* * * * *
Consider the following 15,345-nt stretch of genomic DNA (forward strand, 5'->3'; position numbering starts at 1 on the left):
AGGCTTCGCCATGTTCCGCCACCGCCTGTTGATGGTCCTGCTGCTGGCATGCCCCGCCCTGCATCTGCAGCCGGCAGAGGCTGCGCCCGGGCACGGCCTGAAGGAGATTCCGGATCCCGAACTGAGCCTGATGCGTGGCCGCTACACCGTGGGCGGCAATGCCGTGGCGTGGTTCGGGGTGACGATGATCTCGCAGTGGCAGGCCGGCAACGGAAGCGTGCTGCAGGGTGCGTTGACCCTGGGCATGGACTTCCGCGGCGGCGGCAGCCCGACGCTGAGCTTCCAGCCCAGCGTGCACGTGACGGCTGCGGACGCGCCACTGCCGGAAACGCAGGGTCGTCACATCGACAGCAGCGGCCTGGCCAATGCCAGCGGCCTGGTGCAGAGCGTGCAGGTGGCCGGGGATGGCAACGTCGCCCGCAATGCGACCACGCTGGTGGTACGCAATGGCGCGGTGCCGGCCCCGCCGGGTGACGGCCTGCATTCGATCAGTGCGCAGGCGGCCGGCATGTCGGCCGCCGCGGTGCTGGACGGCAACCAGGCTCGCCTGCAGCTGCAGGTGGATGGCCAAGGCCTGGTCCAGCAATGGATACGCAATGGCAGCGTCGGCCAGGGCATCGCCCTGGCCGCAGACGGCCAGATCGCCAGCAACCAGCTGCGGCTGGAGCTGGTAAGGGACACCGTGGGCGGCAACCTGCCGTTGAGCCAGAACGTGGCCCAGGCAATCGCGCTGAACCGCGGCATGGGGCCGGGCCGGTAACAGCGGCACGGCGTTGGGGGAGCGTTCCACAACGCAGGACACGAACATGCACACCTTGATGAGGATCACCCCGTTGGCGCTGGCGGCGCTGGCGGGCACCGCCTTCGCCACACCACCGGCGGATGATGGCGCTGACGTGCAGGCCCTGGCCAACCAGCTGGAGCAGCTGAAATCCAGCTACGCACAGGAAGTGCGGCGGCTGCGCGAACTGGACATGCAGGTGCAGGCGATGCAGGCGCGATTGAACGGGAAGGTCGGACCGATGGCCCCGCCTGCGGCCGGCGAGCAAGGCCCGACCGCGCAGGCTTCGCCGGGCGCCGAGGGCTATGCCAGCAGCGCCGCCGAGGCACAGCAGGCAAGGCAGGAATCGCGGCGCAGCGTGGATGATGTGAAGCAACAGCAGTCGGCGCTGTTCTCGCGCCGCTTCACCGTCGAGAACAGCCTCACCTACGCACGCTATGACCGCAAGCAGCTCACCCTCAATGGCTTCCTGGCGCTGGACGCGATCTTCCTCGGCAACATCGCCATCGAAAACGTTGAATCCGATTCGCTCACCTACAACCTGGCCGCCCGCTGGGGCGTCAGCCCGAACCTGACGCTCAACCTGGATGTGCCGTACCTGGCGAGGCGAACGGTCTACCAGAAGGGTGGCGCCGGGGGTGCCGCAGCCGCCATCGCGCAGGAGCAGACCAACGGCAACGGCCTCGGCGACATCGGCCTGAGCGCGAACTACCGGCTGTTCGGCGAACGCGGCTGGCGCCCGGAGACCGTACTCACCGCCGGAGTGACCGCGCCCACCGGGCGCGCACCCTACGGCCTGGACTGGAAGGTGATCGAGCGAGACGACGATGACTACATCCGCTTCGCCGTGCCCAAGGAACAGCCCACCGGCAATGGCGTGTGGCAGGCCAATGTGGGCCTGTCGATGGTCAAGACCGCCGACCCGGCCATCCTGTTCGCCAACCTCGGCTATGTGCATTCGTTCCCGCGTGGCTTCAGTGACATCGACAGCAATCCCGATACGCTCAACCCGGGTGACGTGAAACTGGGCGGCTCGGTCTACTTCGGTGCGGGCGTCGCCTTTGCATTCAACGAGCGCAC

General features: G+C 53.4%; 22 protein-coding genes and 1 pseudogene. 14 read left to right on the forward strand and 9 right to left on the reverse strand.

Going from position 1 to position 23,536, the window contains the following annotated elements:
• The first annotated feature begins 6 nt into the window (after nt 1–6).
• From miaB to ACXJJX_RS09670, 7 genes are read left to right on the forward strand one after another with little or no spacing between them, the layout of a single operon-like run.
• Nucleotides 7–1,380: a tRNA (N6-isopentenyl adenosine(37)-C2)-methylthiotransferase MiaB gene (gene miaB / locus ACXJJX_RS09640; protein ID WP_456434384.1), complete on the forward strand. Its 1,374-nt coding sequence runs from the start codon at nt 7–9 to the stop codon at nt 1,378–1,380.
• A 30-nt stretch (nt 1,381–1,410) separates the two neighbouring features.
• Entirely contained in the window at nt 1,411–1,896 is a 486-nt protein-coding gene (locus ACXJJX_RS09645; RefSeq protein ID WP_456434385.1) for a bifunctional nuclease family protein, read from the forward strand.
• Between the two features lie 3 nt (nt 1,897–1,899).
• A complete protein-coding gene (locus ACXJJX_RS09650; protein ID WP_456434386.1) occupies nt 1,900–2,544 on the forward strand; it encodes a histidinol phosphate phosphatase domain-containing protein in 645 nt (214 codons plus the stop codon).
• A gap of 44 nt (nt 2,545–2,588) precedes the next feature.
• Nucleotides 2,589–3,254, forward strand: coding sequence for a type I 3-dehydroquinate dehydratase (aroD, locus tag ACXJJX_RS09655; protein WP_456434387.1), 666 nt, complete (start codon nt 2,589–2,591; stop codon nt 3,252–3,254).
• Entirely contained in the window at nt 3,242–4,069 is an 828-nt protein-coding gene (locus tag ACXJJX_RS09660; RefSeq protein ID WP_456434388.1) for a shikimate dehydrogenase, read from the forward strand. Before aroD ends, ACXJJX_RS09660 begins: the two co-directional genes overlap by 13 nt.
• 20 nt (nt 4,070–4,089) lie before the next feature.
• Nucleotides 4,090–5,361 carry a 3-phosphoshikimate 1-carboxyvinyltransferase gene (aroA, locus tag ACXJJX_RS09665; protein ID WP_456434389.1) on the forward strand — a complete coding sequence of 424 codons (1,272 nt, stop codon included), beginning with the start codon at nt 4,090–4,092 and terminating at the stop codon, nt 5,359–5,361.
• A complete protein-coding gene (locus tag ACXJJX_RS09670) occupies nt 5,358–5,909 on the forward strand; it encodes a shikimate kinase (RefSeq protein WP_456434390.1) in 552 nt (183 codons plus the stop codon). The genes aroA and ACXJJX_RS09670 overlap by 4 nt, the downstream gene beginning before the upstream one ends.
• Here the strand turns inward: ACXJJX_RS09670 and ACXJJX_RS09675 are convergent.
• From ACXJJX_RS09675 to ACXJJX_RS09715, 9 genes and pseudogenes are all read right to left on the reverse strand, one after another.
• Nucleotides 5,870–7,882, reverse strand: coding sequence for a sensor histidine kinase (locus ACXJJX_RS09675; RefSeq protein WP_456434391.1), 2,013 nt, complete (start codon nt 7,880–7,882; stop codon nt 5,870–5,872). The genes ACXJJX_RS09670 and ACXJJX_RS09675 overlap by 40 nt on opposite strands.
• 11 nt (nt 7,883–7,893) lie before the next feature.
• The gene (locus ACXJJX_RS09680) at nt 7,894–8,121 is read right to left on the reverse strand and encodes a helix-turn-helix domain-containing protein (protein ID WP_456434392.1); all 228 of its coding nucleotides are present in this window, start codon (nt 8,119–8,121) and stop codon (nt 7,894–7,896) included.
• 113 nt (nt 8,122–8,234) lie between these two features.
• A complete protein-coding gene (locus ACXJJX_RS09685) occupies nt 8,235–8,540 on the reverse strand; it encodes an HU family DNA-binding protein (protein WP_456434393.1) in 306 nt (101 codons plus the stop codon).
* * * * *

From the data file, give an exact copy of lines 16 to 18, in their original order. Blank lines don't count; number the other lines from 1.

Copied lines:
• Nucleotides 4,090–5,361 carry a 3-phosphoshikimate 1-carboxyvinyltransferase gene (aroA, locus tag ACXJJX_RS09665; protein ID WP_456434389.1) on the forward strand — a complete coding sequence of 424 codons (1,272 nt, stop codon included), beginning with the start codon at nt 4,090–4,092 and terminating at the stop codon, nt 5,359–5,361.
• A complete protein-coding gene (locus tag ACXJJX_RS09670) occupies nt 5,358–5,909 on the forward strand; it encodes a shikimate kinase (RefSeq protein WP_456434390.1) in 552 nt (183 codons plus the stop codon). The genes aroA and ACXJJX_RS09670 overlap by 4 nt, the downstream gene beginning before the upstream one ends.
• Here the strand turns inward: ACXJJX_RS09670 and ACXJJX_RS09675 are convergent.